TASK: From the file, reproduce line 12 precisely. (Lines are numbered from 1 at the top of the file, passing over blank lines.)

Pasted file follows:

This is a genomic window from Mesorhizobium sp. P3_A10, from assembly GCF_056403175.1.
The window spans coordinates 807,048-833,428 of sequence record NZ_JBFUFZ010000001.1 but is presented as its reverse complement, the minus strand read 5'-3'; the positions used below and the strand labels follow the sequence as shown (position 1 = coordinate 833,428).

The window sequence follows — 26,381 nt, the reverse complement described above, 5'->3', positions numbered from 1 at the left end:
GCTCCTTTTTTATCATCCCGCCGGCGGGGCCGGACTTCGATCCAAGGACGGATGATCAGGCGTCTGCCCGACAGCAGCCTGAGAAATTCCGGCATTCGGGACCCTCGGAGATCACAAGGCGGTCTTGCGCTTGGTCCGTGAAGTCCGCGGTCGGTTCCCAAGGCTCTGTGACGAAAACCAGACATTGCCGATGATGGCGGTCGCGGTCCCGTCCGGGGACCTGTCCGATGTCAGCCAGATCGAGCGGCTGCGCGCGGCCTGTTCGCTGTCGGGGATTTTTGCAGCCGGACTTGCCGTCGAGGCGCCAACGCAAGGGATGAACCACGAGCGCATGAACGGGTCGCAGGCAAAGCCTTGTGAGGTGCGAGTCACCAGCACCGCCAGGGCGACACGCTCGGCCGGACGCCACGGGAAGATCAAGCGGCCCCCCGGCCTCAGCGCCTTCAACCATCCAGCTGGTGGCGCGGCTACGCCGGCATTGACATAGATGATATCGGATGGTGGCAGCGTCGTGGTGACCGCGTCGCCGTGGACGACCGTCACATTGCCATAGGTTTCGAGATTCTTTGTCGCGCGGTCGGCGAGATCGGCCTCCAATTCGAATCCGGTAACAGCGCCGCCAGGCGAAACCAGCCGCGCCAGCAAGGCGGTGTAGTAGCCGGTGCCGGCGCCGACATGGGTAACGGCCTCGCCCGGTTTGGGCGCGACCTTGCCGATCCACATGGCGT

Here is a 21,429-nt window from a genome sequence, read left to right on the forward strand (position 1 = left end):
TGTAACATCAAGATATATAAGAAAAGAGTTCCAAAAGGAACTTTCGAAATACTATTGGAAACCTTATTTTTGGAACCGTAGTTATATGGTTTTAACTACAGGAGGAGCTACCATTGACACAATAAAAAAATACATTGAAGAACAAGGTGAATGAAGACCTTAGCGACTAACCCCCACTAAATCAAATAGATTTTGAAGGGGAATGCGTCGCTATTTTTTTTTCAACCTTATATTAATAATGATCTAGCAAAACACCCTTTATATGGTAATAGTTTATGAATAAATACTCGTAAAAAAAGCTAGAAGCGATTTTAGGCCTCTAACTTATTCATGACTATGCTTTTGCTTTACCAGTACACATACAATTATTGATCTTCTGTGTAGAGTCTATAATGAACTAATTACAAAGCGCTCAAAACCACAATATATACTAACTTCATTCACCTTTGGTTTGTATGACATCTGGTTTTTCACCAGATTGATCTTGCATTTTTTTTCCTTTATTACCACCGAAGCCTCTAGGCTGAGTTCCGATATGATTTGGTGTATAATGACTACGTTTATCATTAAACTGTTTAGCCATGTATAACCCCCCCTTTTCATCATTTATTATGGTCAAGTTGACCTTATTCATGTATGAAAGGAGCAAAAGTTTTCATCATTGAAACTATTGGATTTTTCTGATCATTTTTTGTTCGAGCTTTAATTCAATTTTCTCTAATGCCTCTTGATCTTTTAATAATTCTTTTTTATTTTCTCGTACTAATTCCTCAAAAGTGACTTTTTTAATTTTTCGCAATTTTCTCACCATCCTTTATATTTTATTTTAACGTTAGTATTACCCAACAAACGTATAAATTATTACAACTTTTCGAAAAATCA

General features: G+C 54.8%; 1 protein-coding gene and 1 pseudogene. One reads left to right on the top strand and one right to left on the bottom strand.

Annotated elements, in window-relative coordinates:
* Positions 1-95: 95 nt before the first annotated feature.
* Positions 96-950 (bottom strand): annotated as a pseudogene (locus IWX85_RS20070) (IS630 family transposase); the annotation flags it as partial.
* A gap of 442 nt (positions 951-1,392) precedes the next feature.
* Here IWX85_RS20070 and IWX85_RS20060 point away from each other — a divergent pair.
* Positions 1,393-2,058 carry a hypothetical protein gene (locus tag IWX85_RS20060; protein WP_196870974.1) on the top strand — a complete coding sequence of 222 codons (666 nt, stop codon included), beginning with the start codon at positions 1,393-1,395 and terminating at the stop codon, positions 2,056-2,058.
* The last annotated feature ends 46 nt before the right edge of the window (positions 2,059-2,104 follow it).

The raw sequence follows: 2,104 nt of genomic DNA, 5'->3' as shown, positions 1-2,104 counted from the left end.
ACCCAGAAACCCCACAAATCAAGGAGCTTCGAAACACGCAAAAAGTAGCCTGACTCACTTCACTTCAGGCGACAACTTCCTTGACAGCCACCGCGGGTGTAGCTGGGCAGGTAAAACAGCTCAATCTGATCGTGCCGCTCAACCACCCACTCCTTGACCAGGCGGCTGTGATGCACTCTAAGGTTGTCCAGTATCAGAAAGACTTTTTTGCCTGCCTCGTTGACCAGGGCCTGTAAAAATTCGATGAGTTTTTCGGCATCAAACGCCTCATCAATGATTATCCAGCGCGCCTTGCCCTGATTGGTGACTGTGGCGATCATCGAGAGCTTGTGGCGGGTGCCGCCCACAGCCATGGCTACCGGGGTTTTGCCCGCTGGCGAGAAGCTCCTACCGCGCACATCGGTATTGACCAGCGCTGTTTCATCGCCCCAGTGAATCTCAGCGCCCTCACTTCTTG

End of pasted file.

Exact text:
* Here IWX85_RS20070 and IWX85_RS20060 point away from each other — a divergent pair.